ESPN’s Buster Olney had a very interesting tweet and story today about Rollins, who was benched three consecutive games last week because Ryne Sandberg had a problem with him:
Sources: There is strong sentiment within PHI organization right now that the team would be better off trading shortstop Jimmy Rollins ASAP.
— Buster Olney (@Buster_ESPN) March 18, 2014
Olney then noted, “Jimmy Rollins, of course, cannot be traded without his consent, because he has 10-5 rights.”
Yes, there are folks who have grown tired of Rollins. But then the Phillies also signed him to a three-year, $33 million extension following the 2011 season, despite no evidence any other team in baseball offered him more than a one-year deal. Rollins’ deal includes an easily attainable club option for 2015, which essentially makes this a four-year, $44 million contract. The Phillies handed him this contract, despite knowing his shortcomings, knowing they had Freddy Galvis waiting in the wings and knowing Rollins’ production had declined the previous three seasons. His .720 OPS from 2009-11 ranked 144th out of 181 qualifying players, and 14th out of 25 qualifying shortstops.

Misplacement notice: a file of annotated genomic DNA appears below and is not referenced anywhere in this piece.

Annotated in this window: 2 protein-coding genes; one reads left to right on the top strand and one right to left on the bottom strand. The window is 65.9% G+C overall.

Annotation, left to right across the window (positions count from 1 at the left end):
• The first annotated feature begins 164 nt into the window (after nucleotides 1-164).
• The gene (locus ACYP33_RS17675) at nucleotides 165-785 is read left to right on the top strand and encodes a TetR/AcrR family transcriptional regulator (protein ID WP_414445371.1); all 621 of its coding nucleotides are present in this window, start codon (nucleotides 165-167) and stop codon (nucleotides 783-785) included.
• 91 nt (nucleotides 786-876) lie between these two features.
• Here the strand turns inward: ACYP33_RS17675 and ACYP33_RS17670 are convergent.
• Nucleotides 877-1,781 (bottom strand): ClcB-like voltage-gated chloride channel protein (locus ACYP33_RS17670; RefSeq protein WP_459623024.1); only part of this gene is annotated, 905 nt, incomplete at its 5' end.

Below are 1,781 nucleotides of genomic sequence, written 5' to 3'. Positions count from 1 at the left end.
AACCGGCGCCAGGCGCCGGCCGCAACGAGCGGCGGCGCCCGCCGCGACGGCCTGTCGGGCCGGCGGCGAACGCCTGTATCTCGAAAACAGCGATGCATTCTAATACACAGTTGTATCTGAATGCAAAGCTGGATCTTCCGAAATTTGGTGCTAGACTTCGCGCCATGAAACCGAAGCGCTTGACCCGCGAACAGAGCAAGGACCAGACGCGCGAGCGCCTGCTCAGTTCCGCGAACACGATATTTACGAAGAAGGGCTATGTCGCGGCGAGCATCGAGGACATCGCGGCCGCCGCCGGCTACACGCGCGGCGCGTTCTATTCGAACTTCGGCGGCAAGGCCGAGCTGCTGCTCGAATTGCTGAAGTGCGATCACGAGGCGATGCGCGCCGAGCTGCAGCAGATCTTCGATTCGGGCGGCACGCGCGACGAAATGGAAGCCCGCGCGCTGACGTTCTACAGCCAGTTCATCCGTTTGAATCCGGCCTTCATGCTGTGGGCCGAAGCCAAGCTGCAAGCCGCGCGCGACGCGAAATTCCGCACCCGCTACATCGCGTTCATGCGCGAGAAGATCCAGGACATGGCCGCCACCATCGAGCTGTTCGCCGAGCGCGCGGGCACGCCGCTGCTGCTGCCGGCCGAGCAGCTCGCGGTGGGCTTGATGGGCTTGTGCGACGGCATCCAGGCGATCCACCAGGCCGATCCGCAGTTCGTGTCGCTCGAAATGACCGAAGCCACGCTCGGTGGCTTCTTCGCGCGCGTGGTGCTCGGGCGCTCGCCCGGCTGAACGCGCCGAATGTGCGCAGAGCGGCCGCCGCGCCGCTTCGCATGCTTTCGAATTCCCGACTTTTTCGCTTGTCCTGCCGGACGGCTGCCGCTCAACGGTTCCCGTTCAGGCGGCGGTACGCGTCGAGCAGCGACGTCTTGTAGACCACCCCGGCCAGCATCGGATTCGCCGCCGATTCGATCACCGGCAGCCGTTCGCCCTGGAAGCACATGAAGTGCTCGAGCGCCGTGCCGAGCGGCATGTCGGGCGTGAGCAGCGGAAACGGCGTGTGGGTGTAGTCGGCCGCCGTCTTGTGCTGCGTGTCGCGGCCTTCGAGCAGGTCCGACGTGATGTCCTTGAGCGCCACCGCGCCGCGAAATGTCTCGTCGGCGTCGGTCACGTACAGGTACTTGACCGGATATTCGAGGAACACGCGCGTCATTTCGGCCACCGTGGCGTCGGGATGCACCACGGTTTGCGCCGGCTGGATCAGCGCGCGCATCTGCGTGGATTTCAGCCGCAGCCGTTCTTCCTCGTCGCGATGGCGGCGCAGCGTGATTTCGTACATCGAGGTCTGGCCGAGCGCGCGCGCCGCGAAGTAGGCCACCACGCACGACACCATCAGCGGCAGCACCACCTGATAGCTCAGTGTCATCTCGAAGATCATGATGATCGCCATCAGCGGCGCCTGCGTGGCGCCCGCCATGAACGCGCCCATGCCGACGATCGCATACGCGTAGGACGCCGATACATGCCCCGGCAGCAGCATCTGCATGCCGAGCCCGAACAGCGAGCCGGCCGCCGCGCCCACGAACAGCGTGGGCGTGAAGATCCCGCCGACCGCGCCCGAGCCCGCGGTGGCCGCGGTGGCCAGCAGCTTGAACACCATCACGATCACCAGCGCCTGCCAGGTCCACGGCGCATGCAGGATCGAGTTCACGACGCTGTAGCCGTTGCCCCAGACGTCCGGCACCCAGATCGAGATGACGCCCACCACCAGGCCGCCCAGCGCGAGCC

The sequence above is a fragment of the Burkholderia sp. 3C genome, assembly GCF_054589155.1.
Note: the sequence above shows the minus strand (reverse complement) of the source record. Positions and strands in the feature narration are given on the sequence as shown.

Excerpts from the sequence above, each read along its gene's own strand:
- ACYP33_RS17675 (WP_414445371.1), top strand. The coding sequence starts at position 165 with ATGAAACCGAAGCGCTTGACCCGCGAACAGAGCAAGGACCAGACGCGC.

They committed big money to him anyway.
Two important things to remember here:
The Phillies acquired catcher Koyie Hill from the Nationals today in exchange for cash or a player to be named later.
He will report to Minor League camp, where he is expected to be a backup at the upper levels. Cameron Rupp is expected to receive regular playing time this season with Triple-A Lehigh Valley, while Tommy Joseph is expected to see the same with Double-A Reading. Wil Nieves will be Carlos Ruiz’s backup in the big leagues.
The Phillies recently released Lou Marson, who came to camp as a non-roster invitee on a Minor League deal. Hill provides the Phillies some veteran depth.
Hill, selected by the Dodgers in the fourth round of the 2000 First-Year Player Draft, has played 331 games in the Majors over 10 seasons with four teams: the Dodgers, D-Backs, Marlins and Cubs. He signed as a free agent with the Nationals early last month.
The veteran catcher has hit .206 (192-for-930) in his career.
He threw 27 pitches at about 70 percent as he recovers from a left shoulder issue that put him several weeks behind schedule. Hamels said he hopes to throw again Wednesday, then hopefully face hitters after that.
“I was really thoroughly impressed with the way I’ve been feeling all week,” he said. “The past couple days with recovering and still being able to maintain the exercises and the strength program without any hiccups or even having to take it back a notch, I’ve really been able to bounce back really well.”
Keep in mind Hamels seemed to be progressing nicely earlier this month before he suffered a setback. His arm felt fatigued as a result of pushing too hard too fast and being unable to build strength as he would during a typical offseason.
He indicated this time is different.